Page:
“Fortunes are made and lost in a hurry and investment advisors have a rare chance to really justify their existence. But, as usual, there is no free lunch. These opportunities to be useful come loaded with career risk.”

Finally, investors must contend with their own worst tendencies of being too smart by half. Almost everyone who trades in bubble conditions believes they can exit just before others do. Such cannot be the case in aggregate. Worse, because the appropriate time to leave only gets known in hindsight, most traders remain engaged long after the bubble pops.

A Real Humdinger

While bubbles are extreme events that can radically reorder investment outcomes, there are good reasons to believe this time around will be even more disruptive than usual.

For one, technology has significantly enabled bubble-like behavior. Commission-free trading eliminates the cost of trading. Smartphone trading apps and gamification make trading both fun and convenient. Fractional share trading further reduces obstacles. Today there is exceptionally little friction to inhibit reckless trading.

Besides, the social mores around gambling have softened considerably. Whereas gambling used to be taboo and kept out of the limelight, it is now openly embraced and promoted. It is hard to watch a sporting event without seeing ads for DraftKings or some other gambling service. People who strike it rich get lauded more than people who work to earn their money.

Finally, the structure of the market has changed in ways that amplify bubbles. Mike Green of Logica funds recently discussed this issue on a podcast hosted by Grant Williams and Bill Fleckenstein. He argued that because passive funds do not care about stock prices, as long as net money flows remain positive, there is nothing to “stand in the way of insanity.”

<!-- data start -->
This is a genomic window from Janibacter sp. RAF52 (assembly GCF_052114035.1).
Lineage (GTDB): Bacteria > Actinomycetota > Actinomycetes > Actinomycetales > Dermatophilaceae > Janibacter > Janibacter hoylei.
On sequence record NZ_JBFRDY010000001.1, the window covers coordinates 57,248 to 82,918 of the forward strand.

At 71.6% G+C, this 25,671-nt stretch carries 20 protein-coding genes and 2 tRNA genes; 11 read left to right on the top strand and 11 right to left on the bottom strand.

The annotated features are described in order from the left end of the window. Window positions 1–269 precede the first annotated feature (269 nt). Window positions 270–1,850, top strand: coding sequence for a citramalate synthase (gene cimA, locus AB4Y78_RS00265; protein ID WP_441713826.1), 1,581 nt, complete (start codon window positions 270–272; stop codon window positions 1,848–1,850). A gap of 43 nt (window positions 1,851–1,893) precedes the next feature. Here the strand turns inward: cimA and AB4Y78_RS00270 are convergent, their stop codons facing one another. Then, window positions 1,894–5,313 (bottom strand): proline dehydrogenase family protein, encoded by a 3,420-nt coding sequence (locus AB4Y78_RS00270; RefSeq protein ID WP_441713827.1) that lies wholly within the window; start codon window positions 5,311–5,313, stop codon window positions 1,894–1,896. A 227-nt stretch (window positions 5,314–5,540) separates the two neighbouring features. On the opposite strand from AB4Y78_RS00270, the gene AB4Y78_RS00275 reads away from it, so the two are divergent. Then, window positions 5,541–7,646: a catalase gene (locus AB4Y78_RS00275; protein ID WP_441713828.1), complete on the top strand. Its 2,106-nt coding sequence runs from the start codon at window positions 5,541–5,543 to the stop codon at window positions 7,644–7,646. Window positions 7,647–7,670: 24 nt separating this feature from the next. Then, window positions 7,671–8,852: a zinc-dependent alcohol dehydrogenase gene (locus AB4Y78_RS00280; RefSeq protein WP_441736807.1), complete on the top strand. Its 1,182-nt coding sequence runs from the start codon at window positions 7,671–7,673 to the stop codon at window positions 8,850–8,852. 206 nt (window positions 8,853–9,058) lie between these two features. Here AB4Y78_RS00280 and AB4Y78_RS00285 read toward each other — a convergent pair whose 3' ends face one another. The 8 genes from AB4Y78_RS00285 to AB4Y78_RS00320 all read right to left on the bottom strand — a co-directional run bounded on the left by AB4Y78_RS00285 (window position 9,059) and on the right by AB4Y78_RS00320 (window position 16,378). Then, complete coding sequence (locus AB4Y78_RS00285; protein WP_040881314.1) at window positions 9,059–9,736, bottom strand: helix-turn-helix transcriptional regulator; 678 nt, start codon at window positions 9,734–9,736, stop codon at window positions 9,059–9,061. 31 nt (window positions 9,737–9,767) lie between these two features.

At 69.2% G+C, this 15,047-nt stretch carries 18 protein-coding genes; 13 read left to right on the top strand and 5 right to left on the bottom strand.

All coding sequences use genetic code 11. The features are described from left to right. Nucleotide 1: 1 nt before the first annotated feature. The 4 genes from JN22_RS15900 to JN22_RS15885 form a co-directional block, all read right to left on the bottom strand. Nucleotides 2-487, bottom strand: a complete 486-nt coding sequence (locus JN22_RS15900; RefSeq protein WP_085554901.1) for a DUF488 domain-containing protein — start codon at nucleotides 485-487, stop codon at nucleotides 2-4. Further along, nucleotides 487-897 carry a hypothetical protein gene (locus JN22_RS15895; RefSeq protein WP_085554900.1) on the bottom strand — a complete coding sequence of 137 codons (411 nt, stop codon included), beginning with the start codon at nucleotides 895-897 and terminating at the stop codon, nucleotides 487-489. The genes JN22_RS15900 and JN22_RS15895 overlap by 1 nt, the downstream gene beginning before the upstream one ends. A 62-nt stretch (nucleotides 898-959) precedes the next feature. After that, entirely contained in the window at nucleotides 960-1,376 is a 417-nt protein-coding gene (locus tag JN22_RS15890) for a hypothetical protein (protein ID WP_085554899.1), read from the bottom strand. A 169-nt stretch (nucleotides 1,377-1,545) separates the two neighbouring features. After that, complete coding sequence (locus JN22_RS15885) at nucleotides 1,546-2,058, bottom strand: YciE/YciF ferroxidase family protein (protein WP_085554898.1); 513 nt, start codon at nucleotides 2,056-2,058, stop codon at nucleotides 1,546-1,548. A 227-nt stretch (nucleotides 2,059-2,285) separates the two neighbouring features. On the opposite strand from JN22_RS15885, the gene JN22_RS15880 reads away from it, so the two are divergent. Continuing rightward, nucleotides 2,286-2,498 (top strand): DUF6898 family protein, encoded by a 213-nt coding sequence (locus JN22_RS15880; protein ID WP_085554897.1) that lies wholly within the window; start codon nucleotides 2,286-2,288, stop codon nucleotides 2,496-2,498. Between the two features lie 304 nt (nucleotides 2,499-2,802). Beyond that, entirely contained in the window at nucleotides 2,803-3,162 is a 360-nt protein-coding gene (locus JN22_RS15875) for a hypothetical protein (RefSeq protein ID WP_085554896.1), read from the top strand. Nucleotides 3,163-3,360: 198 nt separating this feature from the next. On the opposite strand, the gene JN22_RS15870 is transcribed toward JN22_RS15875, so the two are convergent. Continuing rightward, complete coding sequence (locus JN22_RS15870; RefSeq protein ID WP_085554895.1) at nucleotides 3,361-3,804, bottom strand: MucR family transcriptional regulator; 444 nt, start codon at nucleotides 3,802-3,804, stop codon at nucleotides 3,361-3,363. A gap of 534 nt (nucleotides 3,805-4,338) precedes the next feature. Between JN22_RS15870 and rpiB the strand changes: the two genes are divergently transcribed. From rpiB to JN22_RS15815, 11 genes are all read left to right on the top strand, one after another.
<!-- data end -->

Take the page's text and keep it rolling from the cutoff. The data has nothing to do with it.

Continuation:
What is worse is there is nothing to stand in the way of insanity during the decline. As Green described, “When the scale [of selling] that hits the market is incapable of being absorbed by the market … that’s where chaos occurs”. In other words, there are likely to be instances of massive price disruptions once the selling gets started.


Bubbles can be hard to navigate because of their insidious ability to prey on human weaknesses. Long-term investors get lured into making short-term wagers. Risk management discipline gets discarded for a shot at spectacular gains. It is all so tempting and looks so easy. Grantham captured this point perfectly:

“And when price rises are very rapid, typically toward the end of a bull market, impatience is followed by anxiety and envy. As I like to say, there is nothing more supremely irritating than watching your neighbors get rich.”

So, the trouble with bubbles is they prove very tempting opportunities to do the wrong thing. Many investors will take their chances and disregard the warning. They will follow overly optimistic projections to the top and will also follow them back down to the bottom. Some will try but fail to resist the temptation. Grantham explains the challenge:

“For positioning a portfolio to avoid the worst pain of a major bubble breaking is likely the most difficult part. Every career incentive in the industry and every fault of individual human psychology will work toward sucking investors in.”

However, some others will be able to draw on their grit, adhere to their long-term plan, and avoid the worst of the pain. As a result, another aspect of bubbles is they represent significant transformations. Namely, “These great bubbles are where fortunes get made and lost.”